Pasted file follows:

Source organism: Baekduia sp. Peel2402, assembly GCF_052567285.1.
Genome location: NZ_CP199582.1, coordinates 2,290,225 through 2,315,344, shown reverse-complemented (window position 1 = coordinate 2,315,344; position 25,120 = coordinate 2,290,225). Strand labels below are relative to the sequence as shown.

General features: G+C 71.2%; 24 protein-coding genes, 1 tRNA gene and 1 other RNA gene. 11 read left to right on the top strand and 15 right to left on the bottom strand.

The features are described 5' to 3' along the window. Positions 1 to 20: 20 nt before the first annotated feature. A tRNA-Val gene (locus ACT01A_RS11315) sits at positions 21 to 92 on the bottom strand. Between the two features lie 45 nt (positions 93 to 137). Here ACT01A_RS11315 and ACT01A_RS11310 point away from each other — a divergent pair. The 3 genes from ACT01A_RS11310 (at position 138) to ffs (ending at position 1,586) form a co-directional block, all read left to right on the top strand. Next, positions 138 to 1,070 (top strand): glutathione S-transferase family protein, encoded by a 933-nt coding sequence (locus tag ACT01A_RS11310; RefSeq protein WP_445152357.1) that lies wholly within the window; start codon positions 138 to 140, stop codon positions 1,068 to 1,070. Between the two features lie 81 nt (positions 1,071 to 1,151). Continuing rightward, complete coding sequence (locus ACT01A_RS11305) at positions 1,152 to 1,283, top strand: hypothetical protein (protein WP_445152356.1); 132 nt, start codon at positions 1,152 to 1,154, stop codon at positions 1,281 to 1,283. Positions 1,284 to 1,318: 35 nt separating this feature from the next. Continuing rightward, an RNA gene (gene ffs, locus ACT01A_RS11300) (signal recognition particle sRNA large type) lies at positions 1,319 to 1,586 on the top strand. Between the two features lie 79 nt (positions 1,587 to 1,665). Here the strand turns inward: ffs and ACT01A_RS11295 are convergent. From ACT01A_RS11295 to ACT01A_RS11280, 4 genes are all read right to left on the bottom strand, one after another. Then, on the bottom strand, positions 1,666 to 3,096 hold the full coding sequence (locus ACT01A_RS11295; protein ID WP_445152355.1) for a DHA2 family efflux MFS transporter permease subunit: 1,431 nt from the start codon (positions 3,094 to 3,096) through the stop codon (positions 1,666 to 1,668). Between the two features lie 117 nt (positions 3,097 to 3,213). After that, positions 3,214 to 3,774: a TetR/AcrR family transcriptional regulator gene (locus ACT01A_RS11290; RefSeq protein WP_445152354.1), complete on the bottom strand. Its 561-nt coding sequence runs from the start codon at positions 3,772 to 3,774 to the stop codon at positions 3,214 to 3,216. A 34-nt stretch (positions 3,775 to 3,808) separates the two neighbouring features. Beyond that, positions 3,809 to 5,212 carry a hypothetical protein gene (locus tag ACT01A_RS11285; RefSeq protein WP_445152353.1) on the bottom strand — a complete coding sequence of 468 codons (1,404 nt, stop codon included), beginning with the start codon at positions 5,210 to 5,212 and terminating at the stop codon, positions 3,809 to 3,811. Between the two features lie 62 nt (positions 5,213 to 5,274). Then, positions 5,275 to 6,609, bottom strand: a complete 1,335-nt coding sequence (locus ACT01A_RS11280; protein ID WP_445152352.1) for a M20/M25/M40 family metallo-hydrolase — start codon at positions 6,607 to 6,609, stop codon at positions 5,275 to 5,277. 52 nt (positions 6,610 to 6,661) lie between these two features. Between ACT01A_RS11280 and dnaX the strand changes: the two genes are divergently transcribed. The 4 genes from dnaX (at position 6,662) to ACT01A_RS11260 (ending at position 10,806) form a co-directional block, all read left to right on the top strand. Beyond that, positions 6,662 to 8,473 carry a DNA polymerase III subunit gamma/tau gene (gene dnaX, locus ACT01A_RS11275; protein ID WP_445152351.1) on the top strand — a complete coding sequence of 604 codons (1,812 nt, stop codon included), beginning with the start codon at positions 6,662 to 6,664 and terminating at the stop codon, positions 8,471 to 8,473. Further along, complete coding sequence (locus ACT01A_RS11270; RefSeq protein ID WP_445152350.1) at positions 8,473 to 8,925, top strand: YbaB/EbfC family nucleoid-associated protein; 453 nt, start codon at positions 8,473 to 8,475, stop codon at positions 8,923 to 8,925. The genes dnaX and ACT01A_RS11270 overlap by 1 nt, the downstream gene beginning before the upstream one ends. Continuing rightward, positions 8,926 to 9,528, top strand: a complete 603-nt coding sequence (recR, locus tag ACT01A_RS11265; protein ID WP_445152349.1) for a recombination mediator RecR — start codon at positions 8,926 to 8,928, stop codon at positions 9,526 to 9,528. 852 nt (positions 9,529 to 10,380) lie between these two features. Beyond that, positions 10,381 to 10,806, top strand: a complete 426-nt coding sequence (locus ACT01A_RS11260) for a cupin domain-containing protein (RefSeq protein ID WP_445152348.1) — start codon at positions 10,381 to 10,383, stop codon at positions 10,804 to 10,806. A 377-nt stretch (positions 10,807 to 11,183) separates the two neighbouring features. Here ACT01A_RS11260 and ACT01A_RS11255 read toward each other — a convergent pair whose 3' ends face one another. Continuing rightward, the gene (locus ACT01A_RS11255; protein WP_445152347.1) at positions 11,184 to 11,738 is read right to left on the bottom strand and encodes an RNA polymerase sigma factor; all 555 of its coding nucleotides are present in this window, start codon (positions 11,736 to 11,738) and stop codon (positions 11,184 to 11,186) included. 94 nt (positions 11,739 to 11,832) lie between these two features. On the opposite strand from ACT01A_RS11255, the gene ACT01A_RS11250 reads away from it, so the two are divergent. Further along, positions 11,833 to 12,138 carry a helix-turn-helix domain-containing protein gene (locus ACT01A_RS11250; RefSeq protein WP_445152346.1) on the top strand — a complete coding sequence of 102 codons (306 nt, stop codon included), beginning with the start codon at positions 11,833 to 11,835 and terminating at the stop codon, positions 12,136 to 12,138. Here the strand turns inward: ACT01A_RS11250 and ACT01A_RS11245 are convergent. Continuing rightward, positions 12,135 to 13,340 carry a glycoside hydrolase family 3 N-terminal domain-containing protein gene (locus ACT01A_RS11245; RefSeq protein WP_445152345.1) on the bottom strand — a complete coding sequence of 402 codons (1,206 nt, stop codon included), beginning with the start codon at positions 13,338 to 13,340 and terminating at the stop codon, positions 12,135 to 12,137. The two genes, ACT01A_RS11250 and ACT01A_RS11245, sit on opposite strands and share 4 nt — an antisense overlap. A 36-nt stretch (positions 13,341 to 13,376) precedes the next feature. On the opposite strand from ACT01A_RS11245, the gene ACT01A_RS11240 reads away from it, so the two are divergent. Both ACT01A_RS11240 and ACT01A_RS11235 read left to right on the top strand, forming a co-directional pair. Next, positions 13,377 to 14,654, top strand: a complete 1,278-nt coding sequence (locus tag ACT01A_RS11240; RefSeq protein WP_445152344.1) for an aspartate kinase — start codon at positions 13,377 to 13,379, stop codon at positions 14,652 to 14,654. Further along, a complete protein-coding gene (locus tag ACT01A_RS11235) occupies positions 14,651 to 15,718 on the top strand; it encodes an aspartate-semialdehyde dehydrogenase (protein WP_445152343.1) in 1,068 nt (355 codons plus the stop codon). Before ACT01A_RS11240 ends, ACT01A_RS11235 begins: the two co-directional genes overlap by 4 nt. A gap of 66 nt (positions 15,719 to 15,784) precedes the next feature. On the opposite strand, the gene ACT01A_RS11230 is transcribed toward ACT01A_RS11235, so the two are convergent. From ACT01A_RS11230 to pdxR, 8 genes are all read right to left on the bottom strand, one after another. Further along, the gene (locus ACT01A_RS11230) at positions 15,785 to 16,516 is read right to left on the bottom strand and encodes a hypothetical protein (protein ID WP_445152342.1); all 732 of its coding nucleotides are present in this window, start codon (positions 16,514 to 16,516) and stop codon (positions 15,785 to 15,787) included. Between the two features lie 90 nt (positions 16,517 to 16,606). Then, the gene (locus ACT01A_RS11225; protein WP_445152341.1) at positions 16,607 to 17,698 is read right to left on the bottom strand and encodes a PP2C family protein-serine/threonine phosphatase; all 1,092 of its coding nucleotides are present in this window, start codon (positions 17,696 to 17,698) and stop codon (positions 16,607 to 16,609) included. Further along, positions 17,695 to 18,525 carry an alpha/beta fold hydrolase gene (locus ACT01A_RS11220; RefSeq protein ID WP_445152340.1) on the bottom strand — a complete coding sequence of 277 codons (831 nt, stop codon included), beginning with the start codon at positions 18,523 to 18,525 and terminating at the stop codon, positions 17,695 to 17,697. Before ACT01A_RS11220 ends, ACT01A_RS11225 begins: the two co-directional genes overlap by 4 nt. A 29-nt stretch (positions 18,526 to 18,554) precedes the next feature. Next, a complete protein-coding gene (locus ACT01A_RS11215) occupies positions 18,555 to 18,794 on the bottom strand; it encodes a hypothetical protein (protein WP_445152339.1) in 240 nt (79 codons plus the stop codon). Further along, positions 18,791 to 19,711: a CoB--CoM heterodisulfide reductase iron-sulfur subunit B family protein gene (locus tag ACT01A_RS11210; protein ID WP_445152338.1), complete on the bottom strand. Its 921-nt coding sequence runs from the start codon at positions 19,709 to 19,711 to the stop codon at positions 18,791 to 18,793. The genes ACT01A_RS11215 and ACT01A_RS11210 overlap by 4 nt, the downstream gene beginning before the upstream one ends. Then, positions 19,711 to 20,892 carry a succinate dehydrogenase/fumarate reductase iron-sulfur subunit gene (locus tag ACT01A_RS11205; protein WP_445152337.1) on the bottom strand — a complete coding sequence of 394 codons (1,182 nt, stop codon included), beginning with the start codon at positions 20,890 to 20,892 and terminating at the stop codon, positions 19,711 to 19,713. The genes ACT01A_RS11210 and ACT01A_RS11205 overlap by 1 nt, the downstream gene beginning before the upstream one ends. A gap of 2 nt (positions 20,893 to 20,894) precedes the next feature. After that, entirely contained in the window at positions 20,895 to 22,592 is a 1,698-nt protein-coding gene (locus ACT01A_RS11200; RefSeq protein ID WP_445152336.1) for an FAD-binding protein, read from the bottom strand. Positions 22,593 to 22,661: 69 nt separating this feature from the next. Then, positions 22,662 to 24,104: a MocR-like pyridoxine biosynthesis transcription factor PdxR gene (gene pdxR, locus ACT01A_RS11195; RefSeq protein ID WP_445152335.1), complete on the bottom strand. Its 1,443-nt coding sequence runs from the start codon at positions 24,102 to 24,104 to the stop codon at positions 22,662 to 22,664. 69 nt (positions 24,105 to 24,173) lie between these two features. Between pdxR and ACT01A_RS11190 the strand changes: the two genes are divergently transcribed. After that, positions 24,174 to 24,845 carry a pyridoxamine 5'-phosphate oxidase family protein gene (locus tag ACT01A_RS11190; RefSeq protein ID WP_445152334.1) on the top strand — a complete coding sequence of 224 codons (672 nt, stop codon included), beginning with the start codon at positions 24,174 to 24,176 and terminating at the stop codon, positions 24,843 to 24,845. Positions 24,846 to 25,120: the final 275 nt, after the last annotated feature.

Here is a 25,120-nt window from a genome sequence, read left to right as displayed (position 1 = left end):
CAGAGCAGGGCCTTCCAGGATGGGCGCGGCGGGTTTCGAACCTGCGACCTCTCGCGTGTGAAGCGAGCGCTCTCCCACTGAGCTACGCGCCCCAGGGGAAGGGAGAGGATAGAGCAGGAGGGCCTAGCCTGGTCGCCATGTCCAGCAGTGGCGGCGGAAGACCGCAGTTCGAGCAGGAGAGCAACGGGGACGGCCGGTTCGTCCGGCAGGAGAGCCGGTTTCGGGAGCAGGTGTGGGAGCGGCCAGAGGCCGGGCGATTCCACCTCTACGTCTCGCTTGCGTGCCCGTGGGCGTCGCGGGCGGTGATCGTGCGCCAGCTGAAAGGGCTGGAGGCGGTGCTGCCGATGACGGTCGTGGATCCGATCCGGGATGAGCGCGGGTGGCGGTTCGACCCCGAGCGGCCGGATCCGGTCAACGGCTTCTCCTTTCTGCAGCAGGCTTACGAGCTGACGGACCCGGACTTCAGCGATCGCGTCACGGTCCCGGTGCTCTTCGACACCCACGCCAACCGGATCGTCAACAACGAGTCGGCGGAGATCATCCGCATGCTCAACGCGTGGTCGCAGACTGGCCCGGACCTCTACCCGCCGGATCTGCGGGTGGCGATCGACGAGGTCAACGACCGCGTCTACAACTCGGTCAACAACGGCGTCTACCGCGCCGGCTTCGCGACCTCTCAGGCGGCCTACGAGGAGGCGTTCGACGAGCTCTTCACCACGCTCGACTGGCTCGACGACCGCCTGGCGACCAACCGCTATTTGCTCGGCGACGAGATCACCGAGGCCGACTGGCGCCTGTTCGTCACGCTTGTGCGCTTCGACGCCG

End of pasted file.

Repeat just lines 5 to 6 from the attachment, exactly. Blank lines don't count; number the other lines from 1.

Here is a 25,120-nt window from a genome sequence, read left to right as displayed (position 1 = left end):
CAGAGCAGGGCCTTCCAGGATGGGCGCGGCGGGTTTCGAACCTGCGACCTCTCGCGTGTGAAGCGAGCGCTCTCCCACTGAGCTACGCGCCCCAGGGGAAGGGAGAGGATAGAGCAGGAGGGCCTAGCCTGGTCGCCATGTCCAGCAGTGGCGGCGGAAGACCGCAGTTCGAGCAGGAGAGCAACGGGGACGGCCGGTTCGTCCGGCAGGAGAGCCGGTTTCGGGAGCAGGTGTGGGAGCGGCCAGAGGCCGGGCGATTCCACCTCTACGTCTCGCTTGCGTGCCCGTGGGCGTCGCGGGCGGTGATCGTGCGCCAGCTGAAAGGGCTGGAGGCGGTGCTGCCGATGACGGTCGTGGATCCGATCCGGGATGAGCGCGGGTGGCGGTTCGACCCCGAGCGGCCGGATCCGGTCAACGGCTTCTCCTTTCTGCAGCAGGCTTACGAGCTGACGGACCCGGACTTCAGCGATCGCGTCACGGTCCCGGTGCTCTTCGACACCCACGCCAACCGGATCGTCAACAACGAGTCGGCGGAGATCATCCGCATGCTCAACGCGTGGTCGCAGACTGGCCCGGACCTCTACCCGCCGGATCTGCGGGTGGCGATCGACGAGGTCAACGACCGCGTCTACAACTCGGTCAACAACGGCGTCTACCGCGCCGGCTTCGCGACCTCTCAGGCGGCCTACGAGGAGGCGTTCGACGAGCTCTTCACCACGCTCGACTGGCTCGACGACCGCCTGGCGACCAACCGCTATTTGCTCGGCGACGAGATCACCGAGGCCGACTGGCGCCTGTTCGTCACGCTTGTGCGCTTCGACGCCG